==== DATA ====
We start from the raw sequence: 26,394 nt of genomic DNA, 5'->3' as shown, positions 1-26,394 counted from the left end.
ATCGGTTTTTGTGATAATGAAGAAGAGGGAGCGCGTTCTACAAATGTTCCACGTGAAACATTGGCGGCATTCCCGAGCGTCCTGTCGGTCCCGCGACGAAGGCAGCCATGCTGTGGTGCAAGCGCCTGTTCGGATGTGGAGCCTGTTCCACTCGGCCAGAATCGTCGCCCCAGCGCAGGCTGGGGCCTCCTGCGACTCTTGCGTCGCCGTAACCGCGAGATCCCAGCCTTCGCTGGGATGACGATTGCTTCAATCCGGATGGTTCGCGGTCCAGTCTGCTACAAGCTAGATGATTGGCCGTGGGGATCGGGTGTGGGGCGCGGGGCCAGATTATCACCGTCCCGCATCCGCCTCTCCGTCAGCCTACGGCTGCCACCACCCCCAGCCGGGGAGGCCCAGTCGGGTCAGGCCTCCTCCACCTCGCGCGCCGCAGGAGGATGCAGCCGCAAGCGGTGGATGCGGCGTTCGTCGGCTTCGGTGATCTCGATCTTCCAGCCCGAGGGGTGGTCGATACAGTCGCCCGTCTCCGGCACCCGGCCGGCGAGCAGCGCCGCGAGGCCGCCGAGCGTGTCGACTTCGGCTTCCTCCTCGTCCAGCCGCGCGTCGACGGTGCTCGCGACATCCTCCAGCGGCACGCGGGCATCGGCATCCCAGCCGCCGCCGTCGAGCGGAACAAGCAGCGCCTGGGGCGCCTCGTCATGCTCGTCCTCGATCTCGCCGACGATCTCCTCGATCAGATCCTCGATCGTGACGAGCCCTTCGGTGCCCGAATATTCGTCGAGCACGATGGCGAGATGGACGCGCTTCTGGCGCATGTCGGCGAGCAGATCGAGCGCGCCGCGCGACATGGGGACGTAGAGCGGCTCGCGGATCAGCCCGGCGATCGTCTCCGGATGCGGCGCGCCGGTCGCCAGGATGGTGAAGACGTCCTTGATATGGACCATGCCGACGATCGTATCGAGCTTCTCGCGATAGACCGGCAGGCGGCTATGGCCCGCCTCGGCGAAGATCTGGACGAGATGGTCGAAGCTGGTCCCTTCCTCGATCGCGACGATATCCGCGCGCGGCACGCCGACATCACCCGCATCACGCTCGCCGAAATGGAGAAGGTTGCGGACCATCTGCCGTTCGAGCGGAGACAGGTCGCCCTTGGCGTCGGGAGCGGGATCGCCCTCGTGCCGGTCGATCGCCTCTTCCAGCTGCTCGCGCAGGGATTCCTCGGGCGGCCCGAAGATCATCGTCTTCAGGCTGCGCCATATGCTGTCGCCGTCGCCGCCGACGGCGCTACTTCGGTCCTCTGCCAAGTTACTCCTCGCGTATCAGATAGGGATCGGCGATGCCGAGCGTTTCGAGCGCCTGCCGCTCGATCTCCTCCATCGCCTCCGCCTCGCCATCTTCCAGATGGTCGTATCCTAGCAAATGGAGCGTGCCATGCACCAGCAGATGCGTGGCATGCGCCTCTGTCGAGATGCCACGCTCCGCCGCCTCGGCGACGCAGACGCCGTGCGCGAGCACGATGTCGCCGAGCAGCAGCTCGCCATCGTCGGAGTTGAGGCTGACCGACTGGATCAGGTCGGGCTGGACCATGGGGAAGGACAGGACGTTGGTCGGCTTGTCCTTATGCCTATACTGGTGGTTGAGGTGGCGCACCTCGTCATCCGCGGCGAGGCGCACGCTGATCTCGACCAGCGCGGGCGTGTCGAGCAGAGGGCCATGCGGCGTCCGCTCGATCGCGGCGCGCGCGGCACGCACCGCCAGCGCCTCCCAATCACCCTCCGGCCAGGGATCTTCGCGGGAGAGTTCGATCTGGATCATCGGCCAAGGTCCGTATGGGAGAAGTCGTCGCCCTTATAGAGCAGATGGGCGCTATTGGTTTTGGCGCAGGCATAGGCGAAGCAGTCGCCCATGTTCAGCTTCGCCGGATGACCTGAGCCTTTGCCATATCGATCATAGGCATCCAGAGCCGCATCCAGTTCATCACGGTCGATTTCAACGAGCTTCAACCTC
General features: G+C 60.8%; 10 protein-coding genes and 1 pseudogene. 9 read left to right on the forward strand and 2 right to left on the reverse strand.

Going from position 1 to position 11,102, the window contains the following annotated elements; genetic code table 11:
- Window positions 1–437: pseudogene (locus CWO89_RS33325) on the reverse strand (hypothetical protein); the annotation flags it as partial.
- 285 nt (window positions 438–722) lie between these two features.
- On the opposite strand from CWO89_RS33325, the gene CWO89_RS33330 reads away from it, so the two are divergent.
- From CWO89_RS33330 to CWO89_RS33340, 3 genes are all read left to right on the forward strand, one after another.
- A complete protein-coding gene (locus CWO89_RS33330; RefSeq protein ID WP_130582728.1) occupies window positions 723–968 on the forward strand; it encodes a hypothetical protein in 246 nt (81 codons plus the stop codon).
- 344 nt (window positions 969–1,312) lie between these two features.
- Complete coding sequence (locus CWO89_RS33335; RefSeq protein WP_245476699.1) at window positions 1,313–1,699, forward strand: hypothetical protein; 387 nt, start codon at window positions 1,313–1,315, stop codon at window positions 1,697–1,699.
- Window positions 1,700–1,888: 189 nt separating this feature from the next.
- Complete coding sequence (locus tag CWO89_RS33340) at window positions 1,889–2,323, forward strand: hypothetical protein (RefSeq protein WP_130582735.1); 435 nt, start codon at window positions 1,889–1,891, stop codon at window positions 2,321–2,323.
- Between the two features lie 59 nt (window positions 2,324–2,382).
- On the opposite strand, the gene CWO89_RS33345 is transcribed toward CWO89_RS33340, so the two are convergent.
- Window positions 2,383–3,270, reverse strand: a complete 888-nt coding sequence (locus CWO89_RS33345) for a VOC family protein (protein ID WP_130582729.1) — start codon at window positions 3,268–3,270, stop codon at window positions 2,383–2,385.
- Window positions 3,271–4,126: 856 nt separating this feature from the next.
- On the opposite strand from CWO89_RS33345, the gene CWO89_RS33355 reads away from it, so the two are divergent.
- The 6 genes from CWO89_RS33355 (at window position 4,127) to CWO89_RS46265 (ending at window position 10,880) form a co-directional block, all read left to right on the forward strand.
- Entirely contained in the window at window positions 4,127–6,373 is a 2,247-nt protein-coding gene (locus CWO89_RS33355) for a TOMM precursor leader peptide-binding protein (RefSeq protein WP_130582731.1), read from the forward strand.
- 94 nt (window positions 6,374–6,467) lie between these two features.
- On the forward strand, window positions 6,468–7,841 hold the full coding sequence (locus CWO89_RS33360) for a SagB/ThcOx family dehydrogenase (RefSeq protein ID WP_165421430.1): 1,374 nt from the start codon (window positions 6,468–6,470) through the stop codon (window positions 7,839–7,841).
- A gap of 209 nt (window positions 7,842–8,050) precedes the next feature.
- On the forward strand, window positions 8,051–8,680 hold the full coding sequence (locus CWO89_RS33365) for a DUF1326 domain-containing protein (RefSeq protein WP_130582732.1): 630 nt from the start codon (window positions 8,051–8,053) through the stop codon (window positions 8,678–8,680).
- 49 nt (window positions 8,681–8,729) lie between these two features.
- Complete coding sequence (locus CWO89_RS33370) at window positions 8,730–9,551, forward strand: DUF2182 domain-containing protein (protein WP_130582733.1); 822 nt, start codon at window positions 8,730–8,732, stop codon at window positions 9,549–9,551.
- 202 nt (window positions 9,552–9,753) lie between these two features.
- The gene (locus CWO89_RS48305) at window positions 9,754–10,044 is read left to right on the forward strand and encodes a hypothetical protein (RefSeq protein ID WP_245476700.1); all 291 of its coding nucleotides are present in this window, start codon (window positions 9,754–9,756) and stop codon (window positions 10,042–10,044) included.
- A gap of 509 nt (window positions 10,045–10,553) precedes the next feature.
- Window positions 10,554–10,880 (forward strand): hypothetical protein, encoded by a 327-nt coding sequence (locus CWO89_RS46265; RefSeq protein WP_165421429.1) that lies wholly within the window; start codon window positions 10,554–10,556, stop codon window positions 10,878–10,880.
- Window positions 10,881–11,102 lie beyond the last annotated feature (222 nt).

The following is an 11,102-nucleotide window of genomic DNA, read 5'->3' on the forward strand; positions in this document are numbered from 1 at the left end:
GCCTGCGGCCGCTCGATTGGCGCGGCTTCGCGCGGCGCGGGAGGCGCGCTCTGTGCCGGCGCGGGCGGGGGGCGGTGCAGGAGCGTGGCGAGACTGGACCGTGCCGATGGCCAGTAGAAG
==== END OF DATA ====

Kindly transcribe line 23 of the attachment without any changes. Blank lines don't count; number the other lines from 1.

- A gap of 209 nt (window positions 7,842–8,050) precedes the next feature.